The colors are great for parties and holidays, but color temperature changing is the core feature for me. It's pretty easy to set up time-of-day rules to match your lighting to the outside color temperature (I recommend a 3rd party app for this). I have mine set to cool daylight in the morning, neutral daylight during the day, warm in the afternoon, subdued warm lighting in the evening, and minimum-brightness ultra-warm lighting late at night.

The main downsides to the system are the high cost of components (a "cheap" price for a White Ambiance and Color A19 bulb is about $30), relatively average CRI (around 80 for most of the color temperature range), and somewhat limited bulb types (don't bother if you have 12v lights). Fortunately, starter kits with a hub, 3 bulbs, and a switch go on sale for around $100 pretty frequently.

A good keyboard and mouse

Frustration and hand pain are the hallmarks of bad input devices. For those of us who are in front of a keyboard all day for work, spending extra on good quality devices is important.

Mechanical keyboards are a giant rabbit hole that you can sink lots of money into, but even most of the entry-level options are much nicer than the silicone nipple boards most people use. I highly prefer buckling spring keyboards for their unmatched tactile feel, but the noise level of the buckling spring action is not for everybody. Unicomp makes modern versions of the IBM Model M. The quality is not on par with the IBM keyboard, but it's good enough for the price, and they are available with USB.

As for a mouse, get something that fits your hand well (this may require experimentation) with decent quality switches and enough buttons to be functional. I use and like the Logitech MX Master series (and the MX Revolution before that, which was a better mouse in some ways). The auto-shifting scroll wheel, in particular, is an awesome feature. I also use a finger-trackball mouse, the Elecom HUGE, as mixing use between the two seems to level out stress wear on my hand.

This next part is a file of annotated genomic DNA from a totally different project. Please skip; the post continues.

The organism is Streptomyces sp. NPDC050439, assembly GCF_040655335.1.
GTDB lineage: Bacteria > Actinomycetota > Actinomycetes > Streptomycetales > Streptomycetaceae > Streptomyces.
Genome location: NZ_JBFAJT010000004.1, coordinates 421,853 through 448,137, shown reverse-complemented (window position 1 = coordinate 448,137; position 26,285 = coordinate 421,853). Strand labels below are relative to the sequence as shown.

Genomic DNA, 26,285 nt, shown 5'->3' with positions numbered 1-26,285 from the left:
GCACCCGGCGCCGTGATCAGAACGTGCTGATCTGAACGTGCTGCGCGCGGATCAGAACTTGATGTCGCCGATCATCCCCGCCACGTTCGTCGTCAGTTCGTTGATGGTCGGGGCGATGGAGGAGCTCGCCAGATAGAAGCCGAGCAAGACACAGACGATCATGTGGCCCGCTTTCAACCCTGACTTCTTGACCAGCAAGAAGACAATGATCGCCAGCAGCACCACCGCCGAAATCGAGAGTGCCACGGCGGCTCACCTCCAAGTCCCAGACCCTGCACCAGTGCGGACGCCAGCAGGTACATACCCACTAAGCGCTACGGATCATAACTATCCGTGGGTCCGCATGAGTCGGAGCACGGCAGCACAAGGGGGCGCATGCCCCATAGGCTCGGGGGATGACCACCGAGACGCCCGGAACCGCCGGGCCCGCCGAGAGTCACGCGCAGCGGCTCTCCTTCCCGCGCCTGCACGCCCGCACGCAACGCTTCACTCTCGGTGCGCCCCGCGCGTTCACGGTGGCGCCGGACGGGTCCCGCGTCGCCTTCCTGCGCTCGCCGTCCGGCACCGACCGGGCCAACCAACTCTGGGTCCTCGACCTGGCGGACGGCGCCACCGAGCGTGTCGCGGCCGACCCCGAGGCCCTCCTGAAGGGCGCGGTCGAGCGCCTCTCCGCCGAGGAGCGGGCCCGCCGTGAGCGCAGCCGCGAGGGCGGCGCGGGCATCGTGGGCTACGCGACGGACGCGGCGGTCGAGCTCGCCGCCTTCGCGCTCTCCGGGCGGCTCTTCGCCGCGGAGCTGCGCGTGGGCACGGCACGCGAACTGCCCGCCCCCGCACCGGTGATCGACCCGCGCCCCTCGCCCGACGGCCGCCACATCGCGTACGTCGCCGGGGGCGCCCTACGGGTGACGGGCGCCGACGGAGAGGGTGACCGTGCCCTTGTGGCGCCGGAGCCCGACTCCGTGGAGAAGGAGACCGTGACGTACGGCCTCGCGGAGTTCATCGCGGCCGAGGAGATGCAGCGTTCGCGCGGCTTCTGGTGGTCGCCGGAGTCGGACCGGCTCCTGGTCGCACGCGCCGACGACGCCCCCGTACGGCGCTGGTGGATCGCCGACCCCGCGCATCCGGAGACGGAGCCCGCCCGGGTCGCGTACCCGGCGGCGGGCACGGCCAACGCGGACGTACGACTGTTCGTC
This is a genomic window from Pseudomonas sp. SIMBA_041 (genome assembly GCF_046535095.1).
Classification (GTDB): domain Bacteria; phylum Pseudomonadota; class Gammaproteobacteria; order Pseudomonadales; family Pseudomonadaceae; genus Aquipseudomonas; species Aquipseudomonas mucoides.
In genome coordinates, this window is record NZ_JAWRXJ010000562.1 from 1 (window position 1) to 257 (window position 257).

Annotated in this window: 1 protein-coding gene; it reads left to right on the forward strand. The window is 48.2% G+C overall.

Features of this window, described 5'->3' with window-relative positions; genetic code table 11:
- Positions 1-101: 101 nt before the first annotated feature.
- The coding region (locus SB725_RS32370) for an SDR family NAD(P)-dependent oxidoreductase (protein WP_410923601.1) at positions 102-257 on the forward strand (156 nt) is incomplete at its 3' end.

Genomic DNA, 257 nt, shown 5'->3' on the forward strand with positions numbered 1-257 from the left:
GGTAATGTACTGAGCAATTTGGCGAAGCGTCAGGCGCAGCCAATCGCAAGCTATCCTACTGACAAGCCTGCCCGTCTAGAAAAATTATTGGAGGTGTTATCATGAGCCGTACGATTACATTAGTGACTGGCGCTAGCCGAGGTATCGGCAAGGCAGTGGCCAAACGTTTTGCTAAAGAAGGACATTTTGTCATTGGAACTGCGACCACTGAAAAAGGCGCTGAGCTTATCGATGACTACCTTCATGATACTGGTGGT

Noise canceling headphones

Sony WH-1000XM3 headphones

A good pair of noise canceling headphones makes traveling a much more pleasant experience. It's amazing how much louder the ambient noise on an airplane seems without headphones. I have a pair of Sony WH-1000XM3 that I like, but there are a lot of options out there (Sony and Bose do tend to dominate the popular vote for in this catagery) at a variety of price points.



Having a handful of good boardgames on tap helps to add variety to parties. Ideal party games require a minimal amount of explanation to start playing but offer enough depth to hold your interest past a few games. Some easy-to-pick-up party games that I've played and enjoyed:

  • Codenames - Ideal for groups of 6 or more. Easy for people to drop into and out of the game as long as the players aren't overly competition-focused.
  • One Night Ultimate Werewolf - The one-night rules make this a much less contentious social deduction/hidden identity game than the multi-night rules, since each round is over and done with within 5 minutes. The phone app is very useful.
  • Set - Some people struggle picking up the simple rules, but this is another one that's easy for people to drop in and out of.
  • Skull - A bluffing game with relatively simple rules.

Oculus Quest

VR has finally arrived and Oculus has made it accessible to everybody with the Oculus Quest. As a standalone system, it's just as straightforward to set up and use as a video game console. The Quest doesn't top any charts in its tech specs, is a little on the heavy side, is arguably a bit underpowered to really shine in the graphics department, and doesn't have the longest battery life, but the total package is really hard to argue with. A few recommended games: